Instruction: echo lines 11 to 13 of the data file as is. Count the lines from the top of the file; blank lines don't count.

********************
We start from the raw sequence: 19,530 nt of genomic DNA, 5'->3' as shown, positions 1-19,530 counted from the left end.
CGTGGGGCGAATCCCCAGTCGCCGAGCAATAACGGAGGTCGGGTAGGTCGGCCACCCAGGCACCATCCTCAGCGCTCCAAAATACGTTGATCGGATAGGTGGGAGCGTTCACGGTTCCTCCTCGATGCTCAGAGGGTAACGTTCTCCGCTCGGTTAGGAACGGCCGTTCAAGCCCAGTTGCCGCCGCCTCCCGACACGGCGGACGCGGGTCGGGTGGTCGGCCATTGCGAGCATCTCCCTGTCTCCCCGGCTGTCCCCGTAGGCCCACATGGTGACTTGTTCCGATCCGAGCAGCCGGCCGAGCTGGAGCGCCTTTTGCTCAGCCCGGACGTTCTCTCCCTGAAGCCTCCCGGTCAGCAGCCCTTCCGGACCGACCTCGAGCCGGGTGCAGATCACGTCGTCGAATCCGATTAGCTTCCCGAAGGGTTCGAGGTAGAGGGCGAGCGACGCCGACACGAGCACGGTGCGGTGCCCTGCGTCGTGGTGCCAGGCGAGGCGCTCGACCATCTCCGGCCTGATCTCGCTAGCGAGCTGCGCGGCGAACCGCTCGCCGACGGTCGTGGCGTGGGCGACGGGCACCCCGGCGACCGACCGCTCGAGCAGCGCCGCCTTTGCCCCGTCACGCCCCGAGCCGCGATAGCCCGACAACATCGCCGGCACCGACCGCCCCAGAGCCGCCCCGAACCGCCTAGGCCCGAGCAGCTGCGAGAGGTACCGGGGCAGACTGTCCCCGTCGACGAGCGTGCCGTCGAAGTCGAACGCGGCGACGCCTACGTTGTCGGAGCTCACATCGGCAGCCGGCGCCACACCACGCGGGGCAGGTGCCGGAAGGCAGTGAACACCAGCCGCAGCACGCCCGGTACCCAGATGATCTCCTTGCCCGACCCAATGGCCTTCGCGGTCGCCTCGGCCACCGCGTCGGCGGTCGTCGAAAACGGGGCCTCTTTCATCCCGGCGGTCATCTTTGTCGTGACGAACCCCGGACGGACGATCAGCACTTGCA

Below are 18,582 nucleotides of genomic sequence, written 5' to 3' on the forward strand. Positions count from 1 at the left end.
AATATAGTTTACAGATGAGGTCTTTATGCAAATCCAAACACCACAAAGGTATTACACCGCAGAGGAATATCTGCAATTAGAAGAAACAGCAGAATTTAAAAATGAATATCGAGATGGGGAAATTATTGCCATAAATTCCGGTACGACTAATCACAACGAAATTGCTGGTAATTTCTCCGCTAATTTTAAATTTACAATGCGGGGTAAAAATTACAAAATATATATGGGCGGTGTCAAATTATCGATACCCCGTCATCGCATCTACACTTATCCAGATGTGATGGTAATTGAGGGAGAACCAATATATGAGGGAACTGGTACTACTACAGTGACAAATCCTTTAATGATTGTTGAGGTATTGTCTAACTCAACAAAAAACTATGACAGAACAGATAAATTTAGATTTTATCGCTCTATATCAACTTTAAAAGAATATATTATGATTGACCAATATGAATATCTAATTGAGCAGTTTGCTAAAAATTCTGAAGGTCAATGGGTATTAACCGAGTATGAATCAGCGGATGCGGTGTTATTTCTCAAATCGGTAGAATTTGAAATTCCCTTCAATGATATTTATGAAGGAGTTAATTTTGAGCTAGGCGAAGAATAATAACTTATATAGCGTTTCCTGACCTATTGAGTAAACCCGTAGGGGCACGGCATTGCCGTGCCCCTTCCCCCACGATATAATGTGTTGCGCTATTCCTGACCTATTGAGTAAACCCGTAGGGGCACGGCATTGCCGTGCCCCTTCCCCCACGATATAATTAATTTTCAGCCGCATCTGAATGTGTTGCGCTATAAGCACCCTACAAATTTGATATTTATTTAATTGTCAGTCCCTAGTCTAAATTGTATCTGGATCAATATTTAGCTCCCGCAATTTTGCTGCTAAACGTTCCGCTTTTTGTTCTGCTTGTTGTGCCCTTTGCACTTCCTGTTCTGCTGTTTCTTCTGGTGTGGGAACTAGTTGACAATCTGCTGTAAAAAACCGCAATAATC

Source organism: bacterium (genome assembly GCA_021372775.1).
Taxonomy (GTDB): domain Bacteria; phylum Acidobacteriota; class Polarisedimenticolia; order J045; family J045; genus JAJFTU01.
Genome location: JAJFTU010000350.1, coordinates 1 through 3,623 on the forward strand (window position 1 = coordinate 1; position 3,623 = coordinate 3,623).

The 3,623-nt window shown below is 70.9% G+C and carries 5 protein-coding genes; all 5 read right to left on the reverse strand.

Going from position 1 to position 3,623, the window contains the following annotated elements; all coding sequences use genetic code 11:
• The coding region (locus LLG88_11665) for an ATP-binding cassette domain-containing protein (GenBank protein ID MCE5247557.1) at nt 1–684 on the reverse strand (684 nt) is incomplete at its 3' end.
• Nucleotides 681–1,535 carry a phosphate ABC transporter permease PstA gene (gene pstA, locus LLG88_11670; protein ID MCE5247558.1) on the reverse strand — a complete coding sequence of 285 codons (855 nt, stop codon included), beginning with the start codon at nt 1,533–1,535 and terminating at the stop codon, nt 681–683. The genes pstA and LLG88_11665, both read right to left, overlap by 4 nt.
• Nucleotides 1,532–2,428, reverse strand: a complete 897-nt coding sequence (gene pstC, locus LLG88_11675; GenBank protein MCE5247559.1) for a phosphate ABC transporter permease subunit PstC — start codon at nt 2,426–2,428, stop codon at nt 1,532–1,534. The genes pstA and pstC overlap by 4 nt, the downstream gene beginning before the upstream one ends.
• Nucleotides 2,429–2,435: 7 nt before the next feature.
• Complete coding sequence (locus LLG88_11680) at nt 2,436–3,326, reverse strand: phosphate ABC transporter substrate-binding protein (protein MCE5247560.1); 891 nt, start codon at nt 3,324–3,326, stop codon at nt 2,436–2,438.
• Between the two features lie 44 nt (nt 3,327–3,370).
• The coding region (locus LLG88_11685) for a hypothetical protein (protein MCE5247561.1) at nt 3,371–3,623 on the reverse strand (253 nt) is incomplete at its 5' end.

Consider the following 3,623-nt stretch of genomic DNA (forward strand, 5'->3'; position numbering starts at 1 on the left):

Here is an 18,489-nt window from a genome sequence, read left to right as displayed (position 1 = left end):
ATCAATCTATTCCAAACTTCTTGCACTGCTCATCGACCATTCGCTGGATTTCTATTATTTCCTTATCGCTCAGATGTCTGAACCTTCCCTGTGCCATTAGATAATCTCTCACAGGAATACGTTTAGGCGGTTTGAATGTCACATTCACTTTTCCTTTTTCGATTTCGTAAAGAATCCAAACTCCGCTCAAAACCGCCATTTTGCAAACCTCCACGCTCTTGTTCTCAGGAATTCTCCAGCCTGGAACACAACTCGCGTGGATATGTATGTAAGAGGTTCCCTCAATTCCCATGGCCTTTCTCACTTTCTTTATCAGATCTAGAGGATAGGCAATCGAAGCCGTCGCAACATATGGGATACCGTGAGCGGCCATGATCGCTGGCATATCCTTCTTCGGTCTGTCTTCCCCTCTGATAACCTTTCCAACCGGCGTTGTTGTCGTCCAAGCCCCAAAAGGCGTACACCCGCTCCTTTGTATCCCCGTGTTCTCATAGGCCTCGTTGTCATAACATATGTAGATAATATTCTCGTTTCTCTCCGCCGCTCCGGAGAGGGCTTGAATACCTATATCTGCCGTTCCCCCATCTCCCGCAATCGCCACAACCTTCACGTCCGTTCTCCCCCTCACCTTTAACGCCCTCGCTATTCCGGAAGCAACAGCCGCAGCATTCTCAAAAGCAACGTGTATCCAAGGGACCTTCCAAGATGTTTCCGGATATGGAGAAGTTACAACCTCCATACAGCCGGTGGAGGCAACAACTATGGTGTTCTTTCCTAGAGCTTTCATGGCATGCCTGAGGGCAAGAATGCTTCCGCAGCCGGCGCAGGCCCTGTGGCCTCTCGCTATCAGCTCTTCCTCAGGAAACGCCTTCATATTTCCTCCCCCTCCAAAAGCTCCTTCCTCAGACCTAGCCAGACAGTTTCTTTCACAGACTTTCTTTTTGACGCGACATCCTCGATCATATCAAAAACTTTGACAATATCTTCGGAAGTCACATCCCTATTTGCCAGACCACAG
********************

• Nucleotides 681–1,535 carry a phosphate ABC transporter permease PstA gene (gene pstA, locus LLG88_11670; protein ID MCE5247558.1) on the reverse strand — a complete coding sequence of 285 codons (855 nt, stop codon included), beginning with the start codon at nt 1,533–1,535 and terminating at the stop codon, nt 681–683. The genes pstA and LLG88_11665, both read right to left, overlap by 4 nt.
• Nucleotides 1,532–2,428, reverse strand: a complete 897-nt coding sequence (gene pstC, locus LLG88_11675; GenBank protein MCE5247559.1) for a phosphate ABC transporter permease subunit PstC — start codon at nt 2,426–2,428, stop codon at nt 1,532–1,534. The genes pstA and pstC overlap by 4 nt, the downstream gene beginning before the upstream one ends.
• Nucleotides 2,429–2,435: 7 nt before the next feature.